%% Cell type:code id: tags:
``` python
from dipas.elements import HKicker, Quadrupole, Segment
lattice = Segment(lattice)
thin = lattice.makethin({HKicker: 2, 'q1': 5}, style={'hk1': 'edge', Quadrupole: 'simple'})
print(thin)
```
%% Output
Segment(elements=[HKicker(l=tensor(1.), hkick=tensor(0.5000), vkick=tensor(0.), kick=tensor(0.5000), label='hk1')
Segment(elements=[HKicker(l=tensor(1.), hkick=tensor(0.5000), vkick=tensor(0.), kick=tensor(0.5000), dkh=tensor(0.), dkv=tensor(0.), label='hk1')
> Drift(l=tensor(0.), label='hk1__d0')
> HKicker(l=tensor(0.), hkick=tensor(0.2500), vkick=tensor(0.), kick=tensor(0.2500), label='hk1__0')
> HKicker(l=tensor(0.), hkick=tensor(0.2500), vkick=tensor(0.), kick=tensor(0.2500), dkh=tensor(0.), dkv=tensor(0.), label='hk1__0')
> Drift(l=tensor(1.), label='hk1__d1')
> HKicker(l=tensor(0.), hkick=tensor(0.2500), vkick=tensor(0.), kick=tensor(0.2500), label='hk1__1')
> HKicker(l=tensor(0.), hkick=tensor(0.2500), vkick=tensor(0.), kick=tensor(0.2500), dkh=tensor(0.), dkv=tensor(0.), label='hk1__1')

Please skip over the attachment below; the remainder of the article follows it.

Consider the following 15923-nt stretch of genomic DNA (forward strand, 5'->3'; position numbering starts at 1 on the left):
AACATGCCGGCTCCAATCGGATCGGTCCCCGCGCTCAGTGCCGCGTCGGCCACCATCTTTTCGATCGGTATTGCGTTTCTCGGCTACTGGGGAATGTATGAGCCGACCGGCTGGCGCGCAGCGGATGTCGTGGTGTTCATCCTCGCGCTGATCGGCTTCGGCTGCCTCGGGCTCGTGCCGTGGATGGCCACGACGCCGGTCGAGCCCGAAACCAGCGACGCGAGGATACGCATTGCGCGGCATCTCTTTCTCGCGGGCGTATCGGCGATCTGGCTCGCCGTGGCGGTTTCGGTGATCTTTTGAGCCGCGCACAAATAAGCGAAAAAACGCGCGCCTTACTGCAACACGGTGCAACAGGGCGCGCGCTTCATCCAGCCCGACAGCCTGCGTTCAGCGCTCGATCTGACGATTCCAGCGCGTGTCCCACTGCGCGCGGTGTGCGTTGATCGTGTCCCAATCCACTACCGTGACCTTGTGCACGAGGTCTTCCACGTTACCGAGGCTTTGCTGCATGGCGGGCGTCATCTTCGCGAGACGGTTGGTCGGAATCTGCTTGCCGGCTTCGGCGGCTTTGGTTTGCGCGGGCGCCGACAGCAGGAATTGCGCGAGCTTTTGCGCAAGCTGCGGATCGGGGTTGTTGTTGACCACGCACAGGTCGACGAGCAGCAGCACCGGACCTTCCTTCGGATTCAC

> Drift(l=tensor(0.), label='hk1__d2'),
Quadrupole(l=tensor(5.), k1=tensor(0.6250), dk1=tensor(0.), label='q1')
> Drift(l=tensor(0.5000), label='q1__d0')
> ThinQuadrupole(l=tensor(0.), k1l=tensor(0.6250), dk1l=tensor(0.), label='q1__0')
> Drift(l=tensor(1.), label='q1__d1')
> ThinQuadrupole(l=tensor(0.), k1l=tensor(0.6250), dk1l=tensor(0.), label='q1__1')
> Drift(l=tensor(1.), label='q1__d2')
> ThinQuadrupole(l=tensor(0.), k1l=tensor(0.6250), dk1l=tensor(0.), label='q1__2')
> Drift(l=tensor(1.), label='q1__d3')
> ThinQuadrupole(l=tensor(0.), k1l=tensor(0.6250), dk1l=tensor(0.), label='q1__3')
> Drift(l=tensor(1.), label='q1__d4')
> ThinQuadrupole(l=tensor(0.), k1l=tensor(0.6250), dk1l=tensor(0.), label='q1__4')
> Drift(l=tensor(0.5000), label='q1__d5')])
%% Cell type:markdown id: tags:
The `ThinElement`s represent their thick counterparts which are still accessible via the `.base` attribute. Also the base label is inherited (element access works as explained in [inspecting lattices](./inspecting.html)):
%% Cell type:code id: tags:
``` python
print('q1.base: ', thin['q1'].base)
print('q1.label: ', thin[1].label)
for drift in thin['q1']['q1__d*']: